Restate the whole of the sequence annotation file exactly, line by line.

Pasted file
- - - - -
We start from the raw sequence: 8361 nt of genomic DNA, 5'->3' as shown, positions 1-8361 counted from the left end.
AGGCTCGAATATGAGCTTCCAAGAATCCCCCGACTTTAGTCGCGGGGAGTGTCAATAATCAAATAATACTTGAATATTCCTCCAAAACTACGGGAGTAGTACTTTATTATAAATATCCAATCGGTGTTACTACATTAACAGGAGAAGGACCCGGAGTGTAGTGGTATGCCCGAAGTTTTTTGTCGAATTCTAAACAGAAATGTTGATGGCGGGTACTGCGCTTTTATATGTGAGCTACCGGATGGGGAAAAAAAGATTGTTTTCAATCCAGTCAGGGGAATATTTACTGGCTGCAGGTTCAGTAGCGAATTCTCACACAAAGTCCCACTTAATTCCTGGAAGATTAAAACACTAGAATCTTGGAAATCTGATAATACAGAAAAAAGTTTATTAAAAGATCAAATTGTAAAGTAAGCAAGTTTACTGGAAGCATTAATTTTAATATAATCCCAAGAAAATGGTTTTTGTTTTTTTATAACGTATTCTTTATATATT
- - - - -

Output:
We start from the raw sequence: 8361 nt of genomic DNA, 5'->3' as shown, positions 1-8361 counted from the left end.
AGGCTCGAATATGAGCTTCCAAGAATCCCCCGACTTTAGTCGCGGGGAGTGTCAATAATCAAATAATACTTGAATATTCCTCCAAAACTACGGGAGTAGTACTTTATTATAAATATCCAATCGGTGTTACTACATTAACAGGAGAAGGACCCGGAGTGTAGTGGTATGCCCGAAGTTTTTTGTCGAATTCTAAACAGAAATGTTGATGGCGGGTACTGCGCTTTTATATGTGAGCTACCGGATGGGGAAAAAAAGATTGTTTTCAATCCAGTCAGGGGAATATTTACTGGCTGCAGGTTCAGTAGCGAATTCTCACACAAAGTCCCACTTAATTCCTGGAAGATTAAAACACTAGAATCTTGGAAATCTGATAATACAGAAAAAAGTTTATTAAAAGATCAAATTGTAAAGTAAGCAAGTTTACTGGAAGCATTAATTTTAATATAATCCCAAGAAAATGGTTTTTGTTTTTTTATAACGTATTCTTTATATATT